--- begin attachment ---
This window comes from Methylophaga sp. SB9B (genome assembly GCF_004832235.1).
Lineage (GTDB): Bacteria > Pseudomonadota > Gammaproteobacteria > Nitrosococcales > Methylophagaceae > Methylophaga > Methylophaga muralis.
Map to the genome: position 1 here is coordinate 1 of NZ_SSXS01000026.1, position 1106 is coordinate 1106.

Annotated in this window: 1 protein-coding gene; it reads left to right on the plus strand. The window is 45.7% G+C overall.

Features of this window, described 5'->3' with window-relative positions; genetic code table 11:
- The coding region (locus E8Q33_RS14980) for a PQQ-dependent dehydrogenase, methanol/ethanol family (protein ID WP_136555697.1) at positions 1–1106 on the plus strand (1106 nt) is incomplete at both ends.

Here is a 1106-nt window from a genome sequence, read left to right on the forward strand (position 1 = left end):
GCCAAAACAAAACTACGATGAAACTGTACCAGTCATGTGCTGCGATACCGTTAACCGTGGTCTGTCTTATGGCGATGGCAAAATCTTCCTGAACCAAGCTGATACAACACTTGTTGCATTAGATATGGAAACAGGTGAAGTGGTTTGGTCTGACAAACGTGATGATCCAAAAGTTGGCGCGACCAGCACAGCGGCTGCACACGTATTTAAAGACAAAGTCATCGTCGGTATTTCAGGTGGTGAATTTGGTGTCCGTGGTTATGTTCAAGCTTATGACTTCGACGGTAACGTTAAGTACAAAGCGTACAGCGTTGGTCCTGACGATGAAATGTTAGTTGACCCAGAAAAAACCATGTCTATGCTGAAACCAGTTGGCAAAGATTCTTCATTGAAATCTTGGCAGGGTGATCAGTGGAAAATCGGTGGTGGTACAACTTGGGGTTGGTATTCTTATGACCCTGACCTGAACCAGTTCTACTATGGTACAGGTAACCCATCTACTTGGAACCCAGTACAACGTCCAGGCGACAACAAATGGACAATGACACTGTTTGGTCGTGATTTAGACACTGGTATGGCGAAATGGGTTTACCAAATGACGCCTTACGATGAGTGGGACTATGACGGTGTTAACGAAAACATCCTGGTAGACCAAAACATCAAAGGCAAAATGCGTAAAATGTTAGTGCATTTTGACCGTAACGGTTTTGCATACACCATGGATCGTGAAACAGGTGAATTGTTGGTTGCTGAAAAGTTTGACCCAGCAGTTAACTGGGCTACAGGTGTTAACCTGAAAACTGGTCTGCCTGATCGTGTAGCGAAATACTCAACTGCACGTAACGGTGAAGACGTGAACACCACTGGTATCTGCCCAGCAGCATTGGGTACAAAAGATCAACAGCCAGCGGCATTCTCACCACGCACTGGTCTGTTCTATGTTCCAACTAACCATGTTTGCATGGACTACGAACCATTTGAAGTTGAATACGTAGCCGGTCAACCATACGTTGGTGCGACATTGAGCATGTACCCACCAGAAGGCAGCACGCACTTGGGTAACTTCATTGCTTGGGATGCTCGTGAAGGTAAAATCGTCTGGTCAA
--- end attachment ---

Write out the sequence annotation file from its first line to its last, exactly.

This window comes from Methylophaga sp. SB9B (genome assembly GCF_004832235.1).
Lineage (GTDB): Bacteria > Pseudomonadota > Gammaproteobacteria > Nitrosococcales > Methylophagaceae > Methylophaga > Methylophaga muralis.
Map to the genome: position 1 here is coordinate 1 of NZ_SSXS01000026.1, position 1106 is coordinate 1106.

Annotated in this window: 1 protein-coding gene; it reads left to right on the plus strand. The window is 45.7% G+C overall.

Features of this window, described 5'->3' with window-relative positions; genetic code table 11:
- The coding region (locus E8Q33_RS14980) for a PQQ-dependent dehydrogenase, methanol/ethanol family (protein ID WP_136555697.1) at positions 1–1106 on the plus strand (1106 nt) is incomplete at both ends.

Here is a 1106-nt window from a genome sequence, read left to right on the forward strand (position 1 = left end):
GCCAAAACAAAACTACGATGAAACTGTACCAGTCATGTGCTGCGATACCGTTAACCGTGGTCTGTCTTATGGCGATGGCAAAATCTTCCTGAACCAAGCTGATACAACACTTGTTGCATTAGATATGGAAACAGGTGAAGTGGTTTGGTCTGACAAACGTGATGATCCAAAAGTTGGCGCGACCAGCACAGCGGCTGCACACGTATTTAAAGACAAAGTCATCGTCGGTATTTCAGGTGGTGAATTTGGTGTCCGTGGTTATGTTCAAGCTTATGACTTCGACGGTAACGTTAAGTACAAAGCGTACAGCGTTGGTCCTGACGATGAAATGTTAGTTGACCCAGAAAAAACCATGTCTATGCTGAAACCAGTTGGCAAAGATTCTTCATTGAAATCTTGGCAGGGTGATCAGTGGAAAATCGGTGGTGGTACAACTTGGGGTTGGTATTCTTATGACCCTGACCTGAACCAGTTCTACTATGGTACAGGTAACCCATCTACTTGGAACCCAGTACAACGTCCAGGCGACAACAAATGGACAATGACACTGTTTGGTCGTGATTTAGACACTGGTATGGCGAAATGGGTTTACCAAATGACGCCTTACGATGAGTGGGACTATGACGGTGTTAACGAAAACATCCTGGTAGACCAAAACATCAAAGGCAAAATGCGTAAAATGTTAGTGCATTTTGACCGTAACGGTTTTGCATACACCATGGATCGTGAAACAGGTGAATTGTTGGTTGCTGAAAAGTTTGACCCAGCAGTTAACTGGGCTACAGGTGTTAACCTGAAAACTGGTCTGCCTGATCGTGTAGCGAAATACTCAACTGCACGTAACGGTGAAGACGTGAACACCACTGGTATCTGCCCAGCAGCATTGGGTACAAAAGATCAACAGCCAGCGGCATTCTCACCACGCACTGGTCTGTTCTATGTTCCAACTAACCATGTTTGCATGGACTACGAACCATTTGAAGTTGAATACGTAGCCGGTCAACCATACGTTGGTGCGACATTGAGCATGTACCCACCAGAAGGCAGCACGCACTTGGGTAACTTCATTGCTTGGGATGCTCGTGAAGGTAAAATCGTCTGGTCAA